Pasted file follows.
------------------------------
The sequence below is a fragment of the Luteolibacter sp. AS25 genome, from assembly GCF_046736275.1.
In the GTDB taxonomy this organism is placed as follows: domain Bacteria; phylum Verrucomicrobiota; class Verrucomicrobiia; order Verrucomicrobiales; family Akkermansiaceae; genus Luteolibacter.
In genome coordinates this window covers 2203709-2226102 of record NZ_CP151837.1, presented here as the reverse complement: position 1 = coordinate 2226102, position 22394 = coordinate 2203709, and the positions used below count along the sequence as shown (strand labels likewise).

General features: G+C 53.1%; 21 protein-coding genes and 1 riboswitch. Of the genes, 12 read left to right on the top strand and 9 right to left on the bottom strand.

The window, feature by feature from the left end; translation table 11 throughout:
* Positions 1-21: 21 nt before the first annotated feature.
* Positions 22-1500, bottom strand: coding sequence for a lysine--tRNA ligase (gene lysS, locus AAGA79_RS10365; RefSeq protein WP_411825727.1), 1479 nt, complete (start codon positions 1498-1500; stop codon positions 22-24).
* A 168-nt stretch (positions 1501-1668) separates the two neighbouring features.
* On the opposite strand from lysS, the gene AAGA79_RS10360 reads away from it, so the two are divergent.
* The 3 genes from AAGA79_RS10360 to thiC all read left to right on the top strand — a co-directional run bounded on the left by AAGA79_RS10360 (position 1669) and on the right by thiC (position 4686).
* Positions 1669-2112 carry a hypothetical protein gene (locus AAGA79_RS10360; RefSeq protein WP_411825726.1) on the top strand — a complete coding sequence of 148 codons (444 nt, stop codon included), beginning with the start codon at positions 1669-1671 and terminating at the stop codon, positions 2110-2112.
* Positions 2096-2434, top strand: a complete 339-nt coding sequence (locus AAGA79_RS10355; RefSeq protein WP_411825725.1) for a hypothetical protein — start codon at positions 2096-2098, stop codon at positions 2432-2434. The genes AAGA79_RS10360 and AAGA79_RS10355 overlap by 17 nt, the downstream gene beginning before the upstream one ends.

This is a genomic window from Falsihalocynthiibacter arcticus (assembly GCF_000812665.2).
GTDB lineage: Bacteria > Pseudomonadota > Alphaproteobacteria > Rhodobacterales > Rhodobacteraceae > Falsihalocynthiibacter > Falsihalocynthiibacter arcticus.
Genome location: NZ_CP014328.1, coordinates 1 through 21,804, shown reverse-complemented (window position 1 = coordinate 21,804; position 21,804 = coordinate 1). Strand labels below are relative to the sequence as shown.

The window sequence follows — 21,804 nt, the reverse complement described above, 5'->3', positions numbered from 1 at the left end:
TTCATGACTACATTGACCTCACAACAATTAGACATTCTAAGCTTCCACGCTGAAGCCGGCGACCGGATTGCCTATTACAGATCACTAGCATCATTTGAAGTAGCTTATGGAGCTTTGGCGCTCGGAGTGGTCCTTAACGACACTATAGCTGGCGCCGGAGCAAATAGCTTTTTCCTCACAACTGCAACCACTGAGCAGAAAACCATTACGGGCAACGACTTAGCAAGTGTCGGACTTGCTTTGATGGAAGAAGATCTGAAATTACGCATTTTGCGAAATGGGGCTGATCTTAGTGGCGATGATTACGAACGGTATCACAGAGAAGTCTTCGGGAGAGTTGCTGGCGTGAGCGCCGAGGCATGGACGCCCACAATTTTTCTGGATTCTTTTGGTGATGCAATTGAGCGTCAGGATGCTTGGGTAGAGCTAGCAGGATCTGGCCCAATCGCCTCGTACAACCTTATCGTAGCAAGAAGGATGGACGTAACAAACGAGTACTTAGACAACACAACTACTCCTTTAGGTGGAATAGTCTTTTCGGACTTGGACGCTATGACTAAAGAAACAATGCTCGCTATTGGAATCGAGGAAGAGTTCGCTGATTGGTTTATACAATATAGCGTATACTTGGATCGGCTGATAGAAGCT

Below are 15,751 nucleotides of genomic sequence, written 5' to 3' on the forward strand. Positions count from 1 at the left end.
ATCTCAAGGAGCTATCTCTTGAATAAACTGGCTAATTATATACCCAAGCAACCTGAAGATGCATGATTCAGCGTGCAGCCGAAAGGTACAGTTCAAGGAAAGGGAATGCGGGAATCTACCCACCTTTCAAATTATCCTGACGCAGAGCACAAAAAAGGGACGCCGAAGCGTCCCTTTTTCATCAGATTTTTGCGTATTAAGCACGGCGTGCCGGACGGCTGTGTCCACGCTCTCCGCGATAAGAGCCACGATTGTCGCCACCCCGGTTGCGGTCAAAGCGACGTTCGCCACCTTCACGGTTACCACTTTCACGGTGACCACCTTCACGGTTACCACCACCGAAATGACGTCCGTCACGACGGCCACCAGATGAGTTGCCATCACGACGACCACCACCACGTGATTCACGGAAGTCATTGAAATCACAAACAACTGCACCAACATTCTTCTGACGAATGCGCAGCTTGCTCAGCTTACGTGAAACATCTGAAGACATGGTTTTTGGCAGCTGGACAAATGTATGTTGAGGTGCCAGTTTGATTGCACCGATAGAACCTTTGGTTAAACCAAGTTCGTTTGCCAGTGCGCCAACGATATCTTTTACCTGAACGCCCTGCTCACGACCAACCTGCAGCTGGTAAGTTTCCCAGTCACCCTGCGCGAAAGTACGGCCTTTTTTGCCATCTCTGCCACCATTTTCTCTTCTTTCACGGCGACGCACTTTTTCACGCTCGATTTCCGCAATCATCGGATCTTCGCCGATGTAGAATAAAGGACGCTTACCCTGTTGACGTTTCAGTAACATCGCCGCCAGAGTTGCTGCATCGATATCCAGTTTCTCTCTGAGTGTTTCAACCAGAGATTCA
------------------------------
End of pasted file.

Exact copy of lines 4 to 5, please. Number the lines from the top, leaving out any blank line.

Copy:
General features: G+C 53.1%; 21 protein-coding genes and 1 riboswitch. Of the genes, 12 read left to right on the top strand and 9 right to left on the bottom strand.

The window, feature by feature from the left end; translation table 11 throughout: